Why I returned to Lagos from Silicon Valley (Part 2)

Please read Part 1 if you haven’t…

The Eagle…

How do I convince Stanford to give me a spot in their class of 2017? I had three checkpoints — GRE/GMAT, Essays and Interviews. My GRE was uneventful. I sat twice for the same score, a decent score. The first time, I rebelled, the second time, I settled. I decided on GRE because work was crazy and I had little to no time to prepare for the exams. I also learned that my residual secondary school mathematics knowledge could help with the quantitative section, and it did. For the verbal section? I went as the Spirit led, there was no space in my brain to cram in meanings of verbose words.

My essays were more romantic. Against advice from various quarters to aim higher, I focused on my hometown, Sagamu and my mom. I ranted. I poured out my frustration at how bad governance had starved a once prosperous city. I dreamed. I penned my aspirations for restoring Sagamu’s glory through investment in small businesses. I reminisced. For the first time anywhere, I wrote about my mom, how her insufficient means and education could not stop her from raising me to dream. I remembered how her dynamic personality inspired my career in sales. I felt good writing those truths and I could sense they carried a personality that would touch whoever read them.

My coach, Damilola, trimmed the words to a concise message and when I read the final piece, I felt ready. I hit up my friends and colleagues, Sefa and Dipo, to provide my professional recommendations and my application went on its way. I trusted my friends as recommenders because they understood my aspirations and I was sure they would make enough time to write authentic recommendations. I was worried that big names and titles may not make out the time and probably write something generic.

The romance continued into my interviews where I discussed my experiences and my aspirations. I was told to expect feedback on the 10th of December 2014. The application process ended and I felt a ringing emotional emptiness, the kind I felt when my fiancé, Stephanie, left for UK. But I enjoyed the reflective experience and my conscience had finally stopped humming.

On the due date, I had to fly to Abuja for onward transit to Gboko, in Benue. I packed early. I was on edge all morning, waiting for my phone to ring. At work, I refreshed the GMAT Forum page as successful admits announced the receipt of their calls. I waited for mine. It did not come, until I left work, until Stephanie picked me up from work, until we got to the airport, until I checked in. I was restless. I could not sit and wait for my boarding call.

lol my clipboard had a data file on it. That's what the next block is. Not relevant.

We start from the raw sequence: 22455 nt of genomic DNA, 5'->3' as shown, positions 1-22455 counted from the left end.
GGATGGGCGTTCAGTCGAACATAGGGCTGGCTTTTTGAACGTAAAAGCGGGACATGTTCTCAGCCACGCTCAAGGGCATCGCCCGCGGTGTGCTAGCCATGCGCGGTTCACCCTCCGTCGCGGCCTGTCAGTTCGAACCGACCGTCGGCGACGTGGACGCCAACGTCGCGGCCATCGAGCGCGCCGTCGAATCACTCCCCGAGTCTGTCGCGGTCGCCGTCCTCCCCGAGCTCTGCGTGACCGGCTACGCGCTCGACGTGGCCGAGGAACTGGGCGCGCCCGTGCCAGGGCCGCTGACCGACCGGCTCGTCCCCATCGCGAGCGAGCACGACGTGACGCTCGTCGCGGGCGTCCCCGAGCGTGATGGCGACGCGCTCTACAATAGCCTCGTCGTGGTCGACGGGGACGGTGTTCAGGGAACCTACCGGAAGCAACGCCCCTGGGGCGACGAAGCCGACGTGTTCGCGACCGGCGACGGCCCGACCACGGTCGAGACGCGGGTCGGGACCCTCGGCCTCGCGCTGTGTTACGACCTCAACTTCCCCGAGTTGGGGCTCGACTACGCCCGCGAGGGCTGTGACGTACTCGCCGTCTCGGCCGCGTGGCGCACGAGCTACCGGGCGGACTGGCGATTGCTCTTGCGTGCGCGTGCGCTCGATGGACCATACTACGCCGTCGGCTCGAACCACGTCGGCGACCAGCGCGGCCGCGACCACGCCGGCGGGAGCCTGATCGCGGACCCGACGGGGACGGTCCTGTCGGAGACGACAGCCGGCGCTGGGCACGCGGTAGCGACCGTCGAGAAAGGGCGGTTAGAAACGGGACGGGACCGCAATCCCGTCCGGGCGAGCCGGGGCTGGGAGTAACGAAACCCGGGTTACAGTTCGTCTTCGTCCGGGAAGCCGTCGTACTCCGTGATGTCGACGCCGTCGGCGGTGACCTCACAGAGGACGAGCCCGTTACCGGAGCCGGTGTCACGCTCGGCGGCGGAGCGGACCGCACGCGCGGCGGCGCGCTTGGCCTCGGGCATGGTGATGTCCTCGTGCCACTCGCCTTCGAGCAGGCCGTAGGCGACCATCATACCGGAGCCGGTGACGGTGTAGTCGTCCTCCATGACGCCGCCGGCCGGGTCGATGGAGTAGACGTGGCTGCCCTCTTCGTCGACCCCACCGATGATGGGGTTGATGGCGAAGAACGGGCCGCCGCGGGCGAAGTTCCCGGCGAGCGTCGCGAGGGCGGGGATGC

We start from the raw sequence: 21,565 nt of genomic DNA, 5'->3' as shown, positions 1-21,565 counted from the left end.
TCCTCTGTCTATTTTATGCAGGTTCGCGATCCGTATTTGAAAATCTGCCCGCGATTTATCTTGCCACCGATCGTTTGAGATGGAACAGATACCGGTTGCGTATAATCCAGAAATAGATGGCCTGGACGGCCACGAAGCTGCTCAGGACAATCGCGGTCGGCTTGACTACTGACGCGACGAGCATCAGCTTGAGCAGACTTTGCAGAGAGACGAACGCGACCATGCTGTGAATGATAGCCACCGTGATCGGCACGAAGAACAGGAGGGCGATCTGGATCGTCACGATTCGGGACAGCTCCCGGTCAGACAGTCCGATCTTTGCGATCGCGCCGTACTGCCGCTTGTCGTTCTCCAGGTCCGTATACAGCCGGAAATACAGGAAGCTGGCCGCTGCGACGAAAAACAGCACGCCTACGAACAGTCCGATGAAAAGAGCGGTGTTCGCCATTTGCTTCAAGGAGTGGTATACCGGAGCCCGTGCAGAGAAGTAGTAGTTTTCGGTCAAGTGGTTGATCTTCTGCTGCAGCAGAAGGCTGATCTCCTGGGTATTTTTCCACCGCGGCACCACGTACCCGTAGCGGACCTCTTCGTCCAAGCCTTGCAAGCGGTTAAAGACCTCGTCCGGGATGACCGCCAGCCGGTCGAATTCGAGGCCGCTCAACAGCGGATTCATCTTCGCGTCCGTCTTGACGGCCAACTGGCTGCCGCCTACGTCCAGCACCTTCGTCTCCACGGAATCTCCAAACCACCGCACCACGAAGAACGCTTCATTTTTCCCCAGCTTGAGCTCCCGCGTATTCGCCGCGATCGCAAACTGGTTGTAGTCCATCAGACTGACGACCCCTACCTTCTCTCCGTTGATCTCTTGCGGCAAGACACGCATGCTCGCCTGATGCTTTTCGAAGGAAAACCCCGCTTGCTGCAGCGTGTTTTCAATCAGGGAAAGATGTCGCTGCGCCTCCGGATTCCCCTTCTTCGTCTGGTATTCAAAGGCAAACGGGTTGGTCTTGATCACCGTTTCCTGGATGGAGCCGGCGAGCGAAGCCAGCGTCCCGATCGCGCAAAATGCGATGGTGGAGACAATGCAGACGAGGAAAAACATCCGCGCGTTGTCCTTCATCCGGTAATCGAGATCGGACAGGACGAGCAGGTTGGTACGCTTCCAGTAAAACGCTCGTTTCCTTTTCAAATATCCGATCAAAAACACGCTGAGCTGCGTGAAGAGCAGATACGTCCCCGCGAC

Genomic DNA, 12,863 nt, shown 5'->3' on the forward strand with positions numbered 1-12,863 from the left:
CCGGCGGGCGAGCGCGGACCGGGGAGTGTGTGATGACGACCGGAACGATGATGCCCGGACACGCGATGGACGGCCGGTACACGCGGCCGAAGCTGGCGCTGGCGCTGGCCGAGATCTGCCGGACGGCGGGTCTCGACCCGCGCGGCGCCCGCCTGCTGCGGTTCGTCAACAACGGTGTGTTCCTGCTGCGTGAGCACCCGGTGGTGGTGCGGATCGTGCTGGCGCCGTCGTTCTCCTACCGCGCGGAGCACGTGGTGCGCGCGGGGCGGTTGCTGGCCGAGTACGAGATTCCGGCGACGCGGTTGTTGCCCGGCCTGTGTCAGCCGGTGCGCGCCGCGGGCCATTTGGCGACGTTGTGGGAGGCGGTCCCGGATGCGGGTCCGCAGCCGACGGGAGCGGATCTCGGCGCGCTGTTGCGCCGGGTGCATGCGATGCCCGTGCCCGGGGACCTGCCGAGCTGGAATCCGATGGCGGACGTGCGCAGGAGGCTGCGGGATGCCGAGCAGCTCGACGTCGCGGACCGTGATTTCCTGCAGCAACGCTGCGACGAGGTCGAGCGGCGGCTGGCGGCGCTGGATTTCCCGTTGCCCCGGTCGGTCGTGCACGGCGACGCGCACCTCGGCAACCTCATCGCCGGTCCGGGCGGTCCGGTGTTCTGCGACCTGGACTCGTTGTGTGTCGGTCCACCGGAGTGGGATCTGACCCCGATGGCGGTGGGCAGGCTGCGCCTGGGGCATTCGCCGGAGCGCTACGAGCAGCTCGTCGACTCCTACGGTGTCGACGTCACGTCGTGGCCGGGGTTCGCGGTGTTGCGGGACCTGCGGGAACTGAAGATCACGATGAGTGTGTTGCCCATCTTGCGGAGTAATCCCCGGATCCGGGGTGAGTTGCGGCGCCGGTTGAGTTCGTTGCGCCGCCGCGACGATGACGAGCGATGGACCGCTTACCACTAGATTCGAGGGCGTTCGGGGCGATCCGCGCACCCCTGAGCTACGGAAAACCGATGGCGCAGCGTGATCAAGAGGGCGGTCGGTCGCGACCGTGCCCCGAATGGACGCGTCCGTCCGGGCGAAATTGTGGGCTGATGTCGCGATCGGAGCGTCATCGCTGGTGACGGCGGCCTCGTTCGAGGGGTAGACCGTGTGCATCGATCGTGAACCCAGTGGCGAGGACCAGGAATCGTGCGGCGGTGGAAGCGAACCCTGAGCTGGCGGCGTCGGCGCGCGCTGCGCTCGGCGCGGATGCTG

“Baby, please calm down. It will be fine,” Stephanie assured me.

We crossed the road to KFC and Stephanie tried to get me to eat. I just stared at my phone, lying lifeless on the table between us.

“Ring phone, ring!”

When food failed, Stephanie tried small talk. Her voice was music to me on every other day, but today, she was a whisper. I just stared at my phone, resisting the urge to pick it up and dial a number I did not even know. Soon, Stephanie had to go back home.

“I’ll keep you posted baby,” I promised her with a parting hug.

“Baby, It will be fine,” she reassured.

I checked my watch as I shuffled towards Arik’s Boeing 747. It was 6:00pm. I pocketed my phone and tried not to think about the implication of not being called till this late. Stanford had been my only application. Maybe I did not get in. One for the eggs and the baskets. I should have known better. I checked my phone again. No missed calls. I was arranging my boarding pass and ID…then, my phone rang, two beeps and it stopped before I could get it out of my pocket. Caller ID showed some wierd combination of numbers, not our Nigerian 080... Great! Stanford just flashed me. Maybe that’s how they handled rejects. As I swiped up on my Samsung Galaxy…, intent on calling back, the call came back in. How should I pick? With my right or left hand? Or both? I must be using a phone for the first time. I picked some how, my body shaking.

The Head of Stanford GSB Admissions, Derrick Bolton’s crisp voice quelled all static but my brain was ringing…

“Congratulations…. admissions”, that was all I heard before I broke into air fist pumps.

I did not hear him for the next five seconds it took me to gather myself. He had more, and again, my brain only registered snippets.

“Congratulations… selected… you… Stanford Africa fellowship.”

I really lost it this time. I sprinted towards the plane, jumped three feet high and punched the air like I had just scored for Chelsea FC. I received weird looks from the rest of the passengers, but I rose above it. I would savor my moment. In retrospect, Derek Bolton must have visualized my drama and paused while I celebrated.

I went back to the call. I have no idea how I managed to thank him so formally. My heart was screaming, my conscience was clapping, my spirit was ballooning and my soul was already airborne. As I boarded the plane, I could not contain the extent to which my life, my family’s lives, my people’s lives were about to change. I took my seat on the plane and called Stephanie. She broke into prayers of thanksgiving, her words an invisible hand that soothed my spine and reclined me into my seat, draped my neck across the headrest and turned my face skywards. I could see beyond the airplane ceiling. I was floating, miles above the plane. My spirit was already in the United States, ticking off monuments, meeting living legends and gathering tools for my future in business and leadership. I smiled on end, as I thought of my future in past tense. I really could not wait for the next nine months to pass.

Was this how the Virgin Mary felt after Gabriel’s visit?